Rediff India Abroad
 Rediff India Abroad Home  |  All the sections


The Web

India Abroad

Sign up today!

Article Tools
Email this article
Top emailed links
Print this article
Contact the editors
Discuss this article
Home > News > PTI

Musharraf swears by parliament

January 02, 2004 23:12 IST

President Pervez Musharraf of Pakistan today indicated that he would not use his constitutional power to dissolve the National Assembly and sack the prime minister and vowed to sustain democracy and economic reforms.

"Despite Article 58-2(B) of the Constitution, the present parliament will become the first in the history of the country to complete its full five-year term," General Musharrafsaid in a televised New Year's address to the nation.

"It would be my responsibility to ensure the continuation of sustained democracy," he said.

The general's remarks came close on the heels of an amendment to Pakistan's 1973 constitution to give him extraordinary powers, including the right to dissolve parliament and sack the prime minister by decree.

They assumed significance in the backdrop of Prime Minister Mir Zafarullah Khan Jamali expressing the hope that the military strongman would not use his powers to sack him and dissolve the National Assembly.

Musharraf, who yesterday won a vote of confidence from the legislature amidst a boycott of the exercise by the mainstream political opposition, asked the opposition to "listen to and understand the voice of the two-thirds majority and play a constructive role in Parliament".

He described as "historic" the adoption of the 17th constitution amendment, which gives him the power to dissolve parliament and remove the prime minister, and the vote of confidence, and said, "I am happy this decision by the members was above personal considerations and in the interests of the nation."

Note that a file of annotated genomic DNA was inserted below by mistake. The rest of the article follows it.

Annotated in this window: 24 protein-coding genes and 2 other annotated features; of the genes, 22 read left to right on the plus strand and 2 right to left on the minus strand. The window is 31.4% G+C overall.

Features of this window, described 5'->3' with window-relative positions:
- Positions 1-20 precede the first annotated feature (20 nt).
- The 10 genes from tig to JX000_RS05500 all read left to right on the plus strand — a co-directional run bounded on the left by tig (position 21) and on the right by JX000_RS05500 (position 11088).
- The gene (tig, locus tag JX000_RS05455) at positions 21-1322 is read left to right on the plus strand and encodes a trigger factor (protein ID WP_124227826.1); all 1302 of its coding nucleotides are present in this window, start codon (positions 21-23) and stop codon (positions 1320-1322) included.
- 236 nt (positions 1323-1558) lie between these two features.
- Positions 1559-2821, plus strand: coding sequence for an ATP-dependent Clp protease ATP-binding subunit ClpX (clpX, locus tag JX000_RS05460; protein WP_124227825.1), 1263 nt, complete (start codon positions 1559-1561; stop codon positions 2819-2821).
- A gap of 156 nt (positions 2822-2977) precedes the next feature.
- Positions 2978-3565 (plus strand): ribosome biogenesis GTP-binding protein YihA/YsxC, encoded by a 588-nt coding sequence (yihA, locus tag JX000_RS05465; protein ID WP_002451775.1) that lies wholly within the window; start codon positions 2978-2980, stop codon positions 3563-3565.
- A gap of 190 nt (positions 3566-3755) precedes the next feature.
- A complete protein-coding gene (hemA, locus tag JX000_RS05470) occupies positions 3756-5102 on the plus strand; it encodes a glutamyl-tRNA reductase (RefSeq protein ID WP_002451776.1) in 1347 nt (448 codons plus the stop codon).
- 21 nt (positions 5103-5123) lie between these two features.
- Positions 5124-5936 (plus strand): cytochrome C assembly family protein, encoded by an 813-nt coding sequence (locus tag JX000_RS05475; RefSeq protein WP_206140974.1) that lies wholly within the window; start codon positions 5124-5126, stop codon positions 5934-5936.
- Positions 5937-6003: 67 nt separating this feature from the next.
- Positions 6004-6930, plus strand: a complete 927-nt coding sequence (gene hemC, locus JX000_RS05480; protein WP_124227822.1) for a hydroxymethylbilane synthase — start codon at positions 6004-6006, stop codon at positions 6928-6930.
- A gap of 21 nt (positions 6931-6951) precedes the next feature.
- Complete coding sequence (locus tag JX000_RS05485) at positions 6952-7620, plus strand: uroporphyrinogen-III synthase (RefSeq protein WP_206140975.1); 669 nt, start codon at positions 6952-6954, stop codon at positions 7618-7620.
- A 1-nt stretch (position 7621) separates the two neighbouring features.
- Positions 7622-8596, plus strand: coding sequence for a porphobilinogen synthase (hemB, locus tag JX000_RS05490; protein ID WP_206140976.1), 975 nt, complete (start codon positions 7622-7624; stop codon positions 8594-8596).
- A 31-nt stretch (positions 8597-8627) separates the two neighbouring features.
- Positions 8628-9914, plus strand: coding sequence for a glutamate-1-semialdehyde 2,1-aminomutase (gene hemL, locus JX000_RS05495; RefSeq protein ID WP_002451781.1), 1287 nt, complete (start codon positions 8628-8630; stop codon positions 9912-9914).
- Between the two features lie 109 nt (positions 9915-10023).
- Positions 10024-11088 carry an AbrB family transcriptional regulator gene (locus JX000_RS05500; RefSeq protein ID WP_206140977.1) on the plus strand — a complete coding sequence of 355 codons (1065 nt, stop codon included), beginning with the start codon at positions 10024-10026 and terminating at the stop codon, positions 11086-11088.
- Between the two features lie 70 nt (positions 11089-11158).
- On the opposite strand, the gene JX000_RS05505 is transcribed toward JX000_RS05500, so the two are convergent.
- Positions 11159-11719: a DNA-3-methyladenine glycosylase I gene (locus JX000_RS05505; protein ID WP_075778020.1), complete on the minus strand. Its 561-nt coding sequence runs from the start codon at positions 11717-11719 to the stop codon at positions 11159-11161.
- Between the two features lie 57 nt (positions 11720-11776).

Jamali had told the media that the president, who has always kept his promises in the past, has said publicly that he will not use his powers to dismiss the government.

Apparently responding to this, Gen Musharraf, while thanking Jamali's governemnt, allied parties and the Muttahida Majlis-e-Amal for the 17th amendment bill, assured them that he would come up to their expectations.

The general urged the country to pledge to work with dedication and devotion for the establishment of peace and security, elimination of terrorism, revival of the economy, and welfare of the masses.

He said that when he took over the government in October 1999, he had given a seven-point agenda and the four areas of focus included political restructuring. "This political restructuring included democracy at the lower level or local government system and the system of checks and balances at the federal level," he said.

He expressed the hope that the national security council bill would be introduced and passed by the parliament according to the agreement for a sustainable democracy.

More reports from Pakistan
Read about: Indo-Pak Peace Talk | Coup in Pakistan

© Copyright 2005 PTI. All rights reserved. Republication or redistribution of PTI content, including by framing or similar means, is expressly prohibited without the prior written consent.
Share your comments


Copyright 2005 India Limited. All Rights Reserved.